“Hopefully Canada can be included already in the text. If not, then the process gets more complicated, but it’s also possible to come in … some days after,” Perez Jacome said.

Sources say Mexico is fine with the Trudeau government waiting past Monday’s Quebec election because it understands any concession it might be willing to make on allowing greater U.S. access to dairy would be a political bombshell in the final days of the provincial campaign.

A source close to the negotiations told The Canadian Press that the vast majority of the U.S.-Mexico text — more than 20 of its approximately 30 chapters — is not the least bit contentious for Canada.

That comes as no surprise to trade experts.

Laura Dawson, director of the Canada Institute at the Wilson Center in Washington, said major work has been completed on most of the chapters since Canada and the U.S. resumed talks.

“They are closer now than they’ve ever been. There’s a potential landing strip in all of the negotiated areas.”

Meredith Lilly, an international trade expert at Carleton University in Ottawa, said there’s virtually nothing in the text that will take Canadian negotiators by surprise.

“They should have seen the text by now as part of earlier negotiations, as well as more recent bilateral negotiations,” she said.

There’s no guarantee Congress would allow U.S. President Donald Trump to move forward with a two-country deal that excludes Canada because it originally granted him the authority to negotiate a three-country pact.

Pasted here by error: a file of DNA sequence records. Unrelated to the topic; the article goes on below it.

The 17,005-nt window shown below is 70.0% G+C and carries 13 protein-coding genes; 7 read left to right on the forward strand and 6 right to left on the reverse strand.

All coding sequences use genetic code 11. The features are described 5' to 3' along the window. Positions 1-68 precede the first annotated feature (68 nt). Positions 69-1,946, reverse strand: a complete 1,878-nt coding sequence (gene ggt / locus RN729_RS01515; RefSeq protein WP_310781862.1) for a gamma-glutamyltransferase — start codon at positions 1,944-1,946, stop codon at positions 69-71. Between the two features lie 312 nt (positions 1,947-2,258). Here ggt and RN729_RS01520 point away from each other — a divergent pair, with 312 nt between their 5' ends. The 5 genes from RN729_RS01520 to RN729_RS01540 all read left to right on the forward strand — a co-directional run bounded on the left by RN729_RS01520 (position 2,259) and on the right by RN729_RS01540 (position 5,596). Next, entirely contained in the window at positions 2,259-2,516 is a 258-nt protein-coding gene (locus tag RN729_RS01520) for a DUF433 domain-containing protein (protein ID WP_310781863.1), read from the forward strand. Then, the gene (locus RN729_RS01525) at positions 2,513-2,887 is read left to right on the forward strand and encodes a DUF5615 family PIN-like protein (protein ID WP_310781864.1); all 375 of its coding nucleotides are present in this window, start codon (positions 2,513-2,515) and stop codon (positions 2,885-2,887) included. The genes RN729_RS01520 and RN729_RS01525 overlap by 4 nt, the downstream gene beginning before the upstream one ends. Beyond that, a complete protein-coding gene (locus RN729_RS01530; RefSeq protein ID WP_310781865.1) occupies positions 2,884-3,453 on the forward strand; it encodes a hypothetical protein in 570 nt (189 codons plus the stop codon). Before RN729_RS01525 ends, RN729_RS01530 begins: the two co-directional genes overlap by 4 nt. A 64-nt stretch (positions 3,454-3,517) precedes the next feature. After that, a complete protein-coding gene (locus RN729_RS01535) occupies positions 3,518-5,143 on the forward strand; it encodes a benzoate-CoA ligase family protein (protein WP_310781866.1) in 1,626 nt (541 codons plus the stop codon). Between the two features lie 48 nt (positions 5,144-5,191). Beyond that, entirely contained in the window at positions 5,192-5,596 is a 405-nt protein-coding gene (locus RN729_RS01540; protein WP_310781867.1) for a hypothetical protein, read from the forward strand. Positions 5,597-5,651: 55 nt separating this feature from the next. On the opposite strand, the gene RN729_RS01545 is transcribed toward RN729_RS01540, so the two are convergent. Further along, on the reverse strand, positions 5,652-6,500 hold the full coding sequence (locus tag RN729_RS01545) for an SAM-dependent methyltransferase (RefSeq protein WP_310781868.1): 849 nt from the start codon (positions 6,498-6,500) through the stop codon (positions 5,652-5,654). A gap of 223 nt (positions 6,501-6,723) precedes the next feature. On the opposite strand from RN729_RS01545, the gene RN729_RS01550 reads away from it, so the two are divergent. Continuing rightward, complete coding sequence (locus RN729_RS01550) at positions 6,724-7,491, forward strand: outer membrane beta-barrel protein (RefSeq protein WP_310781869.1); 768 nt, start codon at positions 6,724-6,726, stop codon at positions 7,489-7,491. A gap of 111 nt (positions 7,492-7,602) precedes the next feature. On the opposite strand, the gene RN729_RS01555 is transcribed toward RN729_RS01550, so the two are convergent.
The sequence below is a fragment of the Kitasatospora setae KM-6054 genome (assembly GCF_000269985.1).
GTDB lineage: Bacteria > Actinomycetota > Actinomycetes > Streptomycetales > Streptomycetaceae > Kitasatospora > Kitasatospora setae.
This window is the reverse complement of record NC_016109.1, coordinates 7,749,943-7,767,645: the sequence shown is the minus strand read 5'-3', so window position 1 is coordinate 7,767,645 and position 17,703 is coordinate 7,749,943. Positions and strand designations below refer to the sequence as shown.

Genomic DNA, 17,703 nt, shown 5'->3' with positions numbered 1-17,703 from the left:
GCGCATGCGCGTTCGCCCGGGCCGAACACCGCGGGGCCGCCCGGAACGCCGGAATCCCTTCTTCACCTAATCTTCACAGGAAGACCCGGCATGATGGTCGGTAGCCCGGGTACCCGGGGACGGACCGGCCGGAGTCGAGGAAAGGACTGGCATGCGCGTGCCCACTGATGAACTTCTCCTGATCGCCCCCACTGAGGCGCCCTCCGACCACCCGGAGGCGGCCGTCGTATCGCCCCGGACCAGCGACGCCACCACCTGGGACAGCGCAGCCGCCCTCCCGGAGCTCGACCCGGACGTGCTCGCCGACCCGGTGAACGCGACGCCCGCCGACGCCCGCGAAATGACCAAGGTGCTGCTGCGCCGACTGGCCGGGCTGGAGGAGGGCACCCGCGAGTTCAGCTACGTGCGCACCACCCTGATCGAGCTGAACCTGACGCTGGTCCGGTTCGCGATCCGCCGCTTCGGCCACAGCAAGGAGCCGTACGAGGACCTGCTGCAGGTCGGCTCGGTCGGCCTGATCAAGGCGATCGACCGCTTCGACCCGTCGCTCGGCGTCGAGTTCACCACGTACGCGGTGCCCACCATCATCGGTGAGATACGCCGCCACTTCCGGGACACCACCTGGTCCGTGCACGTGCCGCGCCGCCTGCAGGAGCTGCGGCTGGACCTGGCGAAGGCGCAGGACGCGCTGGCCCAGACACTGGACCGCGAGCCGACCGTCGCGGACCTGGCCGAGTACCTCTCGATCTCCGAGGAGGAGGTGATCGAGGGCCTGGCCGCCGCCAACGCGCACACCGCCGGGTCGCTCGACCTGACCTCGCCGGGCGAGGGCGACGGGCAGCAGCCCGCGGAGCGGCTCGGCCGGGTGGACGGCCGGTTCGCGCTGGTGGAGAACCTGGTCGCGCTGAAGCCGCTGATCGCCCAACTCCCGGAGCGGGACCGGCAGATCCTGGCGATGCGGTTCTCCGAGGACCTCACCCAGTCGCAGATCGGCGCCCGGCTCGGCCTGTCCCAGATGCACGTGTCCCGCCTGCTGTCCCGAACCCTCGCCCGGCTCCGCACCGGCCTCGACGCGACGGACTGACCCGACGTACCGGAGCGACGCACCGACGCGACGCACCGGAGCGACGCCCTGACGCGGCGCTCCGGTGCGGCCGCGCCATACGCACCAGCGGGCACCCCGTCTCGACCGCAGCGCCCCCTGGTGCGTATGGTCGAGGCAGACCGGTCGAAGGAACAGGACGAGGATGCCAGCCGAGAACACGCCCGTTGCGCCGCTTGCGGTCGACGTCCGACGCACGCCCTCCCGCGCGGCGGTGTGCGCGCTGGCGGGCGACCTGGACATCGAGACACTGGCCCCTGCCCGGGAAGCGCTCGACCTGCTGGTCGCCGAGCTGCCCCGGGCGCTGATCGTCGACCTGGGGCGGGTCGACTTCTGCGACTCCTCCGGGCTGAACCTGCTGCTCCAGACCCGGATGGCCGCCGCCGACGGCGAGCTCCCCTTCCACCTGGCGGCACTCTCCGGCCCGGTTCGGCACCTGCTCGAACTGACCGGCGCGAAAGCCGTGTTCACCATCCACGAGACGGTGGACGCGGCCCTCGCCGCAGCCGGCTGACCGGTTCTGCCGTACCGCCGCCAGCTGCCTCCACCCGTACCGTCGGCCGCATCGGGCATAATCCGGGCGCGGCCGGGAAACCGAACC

Sarah Goldfeder, a former U.S. diplomat based in Ottawa, said she’s not sure Trump actually wants a deal with Canada before the U.S. midterm elections in November, because periodically beating up on Canada and Prime Minister Justin Trudeau is a convenient channel-changer for a president beset by unfavourable news coverage.

“It’s a deflection from a number of different problems,” she said.

Trump says he will pursue a trade deal with or without Canada, and has repeatedly threatened to impose punitive tariffs on Canadian automobiles if a trilateral deal can’t be reached.

He has already imposed hefty steel and aluminum tariffs on Canada and Mexico, using a section of U.S. trade law that gives him the authority to do that for national security reasons.

The Trudeau government has branded the tariffs illegal and insulting given the close security relationship between Canada and the U.S., including their shared membership in Norad, which defends North American airspace.

Mexico didn’t win any relief from the U.S. on the tariffs in their deal, but Canada is pushing hard for it in the current negotiations.

“It will be really hard for negotiators to bring a deal back to Canada and say ‘I think we got a pretty good deal, but we didn’t get a release from these national security tariffs’,” said Dawson.

“That’s going to make it very difficult to sell a deal at home.”

— With files from James McCarten in Washington, D.C., and Dan Healing in Banff, Alta.

Mike Blanchfield, The Canadian Press